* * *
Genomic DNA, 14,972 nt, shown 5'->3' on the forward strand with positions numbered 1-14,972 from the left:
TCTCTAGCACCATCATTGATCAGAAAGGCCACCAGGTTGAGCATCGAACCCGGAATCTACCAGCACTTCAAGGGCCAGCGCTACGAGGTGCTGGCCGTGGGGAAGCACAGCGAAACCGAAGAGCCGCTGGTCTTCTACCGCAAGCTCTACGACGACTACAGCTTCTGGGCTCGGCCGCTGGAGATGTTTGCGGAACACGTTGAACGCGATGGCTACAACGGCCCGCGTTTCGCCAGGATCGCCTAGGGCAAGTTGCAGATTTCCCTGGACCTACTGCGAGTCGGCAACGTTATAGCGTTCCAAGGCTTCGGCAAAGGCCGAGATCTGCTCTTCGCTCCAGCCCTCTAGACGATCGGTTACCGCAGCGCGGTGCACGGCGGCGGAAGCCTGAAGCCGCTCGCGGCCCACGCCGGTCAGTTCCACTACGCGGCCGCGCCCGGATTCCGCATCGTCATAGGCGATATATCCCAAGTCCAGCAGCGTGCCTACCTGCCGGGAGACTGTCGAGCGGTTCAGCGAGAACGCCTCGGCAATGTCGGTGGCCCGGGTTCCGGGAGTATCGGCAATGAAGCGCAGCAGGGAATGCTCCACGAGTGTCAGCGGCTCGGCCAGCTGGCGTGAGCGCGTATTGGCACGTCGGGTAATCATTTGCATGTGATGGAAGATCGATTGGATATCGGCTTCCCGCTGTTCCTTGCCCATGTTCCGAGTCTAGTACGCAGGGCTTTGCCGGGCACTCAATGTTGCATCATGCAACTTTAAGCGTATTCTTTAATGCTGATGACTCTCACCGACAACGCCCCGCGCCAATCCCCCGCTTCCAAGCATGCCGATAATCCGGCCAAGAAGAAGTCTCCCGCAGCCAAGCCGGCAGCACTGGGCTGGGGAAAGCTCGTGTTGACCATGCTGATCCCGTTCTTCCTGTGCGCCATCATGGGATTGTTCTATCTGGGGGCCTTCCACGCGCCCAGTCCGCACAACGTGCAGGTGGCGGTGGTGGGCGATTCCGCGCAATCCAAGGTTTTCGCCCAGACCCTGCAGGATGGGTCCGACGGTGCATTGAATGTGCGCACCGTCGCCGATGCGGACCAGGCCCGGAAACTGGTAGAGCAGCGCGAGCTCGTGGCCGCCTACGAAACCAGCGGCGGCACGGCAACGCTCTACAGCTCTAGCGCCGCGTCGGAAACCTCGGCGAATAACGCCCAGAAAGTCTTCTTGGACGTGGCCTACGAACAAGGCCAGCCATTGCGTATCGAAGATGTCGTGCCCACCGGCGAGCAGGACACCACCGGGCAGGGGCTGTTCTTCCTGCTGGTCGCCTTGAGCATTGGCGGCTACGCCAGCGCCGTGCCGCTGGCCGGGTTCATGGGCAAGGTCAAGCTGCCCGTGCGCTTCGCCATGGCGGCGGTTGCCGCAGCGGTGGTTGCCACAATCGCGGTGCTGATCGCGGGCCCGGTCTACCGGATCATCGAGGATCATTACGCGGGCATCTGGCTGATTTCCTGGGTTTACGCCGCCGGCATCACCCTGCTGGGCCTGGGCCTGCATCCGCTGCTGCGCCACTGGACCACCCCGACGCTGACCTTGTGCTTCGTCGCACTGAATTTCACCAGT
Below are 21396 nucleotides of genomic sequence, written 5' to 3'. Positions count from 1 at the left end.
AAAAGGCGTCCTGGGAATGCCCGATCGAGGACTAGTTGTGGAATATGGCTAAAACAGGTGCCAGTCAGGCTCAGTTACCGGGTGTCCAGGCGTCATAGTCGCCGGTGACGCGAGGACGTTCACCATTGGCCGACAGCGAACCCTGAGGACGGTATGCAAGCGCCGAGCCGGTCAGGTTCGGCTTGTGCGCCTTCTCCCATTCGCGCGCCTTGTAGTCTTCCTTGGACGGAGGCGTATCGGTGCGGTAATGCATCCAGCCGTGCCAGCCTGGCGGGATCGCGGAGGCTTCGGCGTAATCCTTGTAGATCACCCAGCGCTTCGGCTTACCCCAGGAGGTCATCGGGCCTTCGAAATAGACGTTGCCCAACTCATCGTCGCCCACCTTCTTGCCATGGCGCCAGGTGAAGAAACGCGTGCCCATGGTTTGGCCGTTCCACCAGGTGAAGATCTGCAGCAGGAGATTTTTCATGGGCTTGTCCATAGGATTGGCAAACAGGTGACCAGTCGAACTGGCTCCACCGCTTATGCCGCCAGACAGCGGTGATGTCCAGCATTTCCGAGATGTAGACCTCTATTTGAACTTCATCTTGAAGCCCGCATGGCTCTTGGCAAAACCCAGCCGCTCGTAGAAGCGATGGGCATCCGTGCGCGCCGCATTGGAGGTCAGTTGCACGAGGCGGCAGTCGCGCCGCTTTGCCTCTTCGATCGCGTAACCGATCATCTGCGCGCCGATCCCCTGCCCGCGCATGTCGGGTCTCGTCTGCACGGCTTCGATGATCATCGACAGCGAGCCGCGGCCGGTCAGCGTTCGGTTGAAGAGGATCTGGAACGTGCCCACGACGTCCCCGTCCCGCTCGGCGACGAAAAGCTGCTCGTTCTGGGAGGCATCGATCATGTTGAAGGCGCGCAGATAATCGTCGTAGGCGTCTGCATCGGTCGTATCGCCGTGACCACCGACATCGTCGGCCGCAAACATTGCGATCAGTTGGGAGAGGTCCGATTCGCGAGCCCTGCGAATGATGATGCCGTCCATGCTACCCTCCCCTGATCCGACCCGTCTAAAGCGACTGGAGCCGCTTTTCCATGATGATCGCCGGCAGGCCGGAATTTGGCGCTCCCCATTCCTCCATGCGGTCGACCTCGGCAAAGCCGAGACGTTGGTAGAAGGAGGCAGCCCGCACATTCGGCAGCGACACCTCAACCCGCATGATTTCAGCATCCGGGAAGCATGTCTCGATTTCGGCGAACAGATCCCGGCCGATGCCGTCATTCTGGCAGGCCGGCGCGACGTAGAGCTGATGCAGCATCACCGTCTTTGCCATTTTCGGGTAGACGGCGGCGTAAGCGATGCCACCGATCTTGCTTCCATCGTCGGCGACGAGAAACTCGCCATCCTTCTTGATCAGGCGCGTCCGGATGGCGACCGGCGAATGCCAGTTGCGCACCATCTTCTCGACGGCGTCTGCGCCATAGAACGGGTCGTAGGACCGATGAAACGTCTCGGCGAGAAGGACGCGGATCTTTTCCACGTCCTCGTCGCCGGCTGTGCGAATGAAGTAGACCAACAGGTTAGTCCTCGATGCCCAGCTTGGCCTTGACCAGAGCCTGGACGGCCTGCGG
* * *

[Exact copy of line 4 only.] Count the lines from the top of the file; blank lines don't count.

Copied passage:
AAAAGGCGTCCTGGGAATGCCCGATCGAGGACTAGTTGTGGAATATGGCTAAAACAGGTGCCAGTCAGGCTCAGTTACCGGGTGTCCAGGCGTCATAGTCGCCGGTGACGCGAGGACGTTCACCATTGGCCGACAGCGAACCCTGAGGACGGTATGCAAGCGCCGAGCCGGTCAGGTTCGGCTTGTGCGCCTTCTCCCATTCGCGCGCCTTGTAGTCTTCCTTGGACGGAGGCGTATCGGTGCGGTAATGCATCCAGCCGTGCCAGCCTGGCGGGATCGCGGAGGCTTCGGCGTAATCCTTGTAGATCACCCAGCGCTTCGGCTTACCCCAGGAGGTCATCGGGCCTTCGAAATAGACGTTGCCCAACTCATCGTCGCCCACCTTCTTGCCATGGCGCCAGGTGAAGAAACGCGTGCCCATGGTTTGGCCGTTCCACCAGGTGAAGATCTGCAGCAGGAGATTTTTCATGGGCTTGTCCATAGGATTGGCAAACAGGTGACCAGTCGAACTGGCTCCACCGCTTATGCCGCCAGACAGCGGTGATGTCCAGCATTTCCGAGATGTAGACCTCTATTTGAACTTCATCTTGAAGCCCGCATGGCTCTTGGCAAAACCCAGCCGCTCGTAGAAGCGATGGGCATCCGTGCGCGCCGCATTGGAGGTCAGTTGCACGAGGCGGCAGTCGCGCCGCTTTGCCTCTTCGATCGCGTAACCGATCATCTGCGCGCCGATCCCCTGCCCGCGCATGTCGGGTCTCGTCTGCACGGCTTCGATGATCATCGACAGCGAGCCGCGGCCGGTCAGCGTTCGGTTGAAGAGGATCTGGAACGTGCCCACGACGTCCCCGTCCCGCTCGGCGACGAAAAGCTGCTCGTTCTGGGAGGCATCGATCATGTTGAAGGCGCGCAGATAATCGTCGTAGGCGTCTGCATCGGTCGTATCGCCGTGACCACCGACATCGTCGGCCGCAAACATTGCGATCAGTTGGGAGAGGTCCGATTCGCGAGCCCTGCGAATGATGATGCCGTCCATGCTACCCTCCCCTGATCCGACCCGTCTAAAGCGACTGGAGCCGCTTTTCCATGATGATCGCCGGCAGGCCGGAATTTGGCGCTCCCCATTCCTCCATGCGGTCGACCTCGGCAAAGCCGAGACGTTGGTAGAAGGAGGCAGCCCGCACATTCGGCAGCGACACCTCAACCCGCATGATTTCAGCATCCGGGAAGCATGTCTCGATTTCGGCGAACAGATCCCGGCCGATGCCGTCATTCTGGCAGGCCGGCGCGACGTAGAGCTGATGCAGCATCACCGTCTTTGCCATTTTCGGGTAGACGGCGGCGTAAGCGATGCCACCGATCTTGCTTCCATCGTCGGCGACGAGAAACTCGCCATCCTTCTTGATCAGGCGCGTCCGGATGGCGACCGGCGAATGCCAGTTGCGCACCATCTTCTCGACGGCGTCTGCGCCATAGAACGGGTCGTAGGACCGATGAAACGTCTCGGCGAGAAGGACGCGGATCTTTTCCACGTCCTCGTCGCCGGCTGTGCGAATGAAGTAGACCAACAGGTTAGTCCTCGATGCCCAGCTTGGCCTTGACCAGAGCCTGGACGGCCTGCGG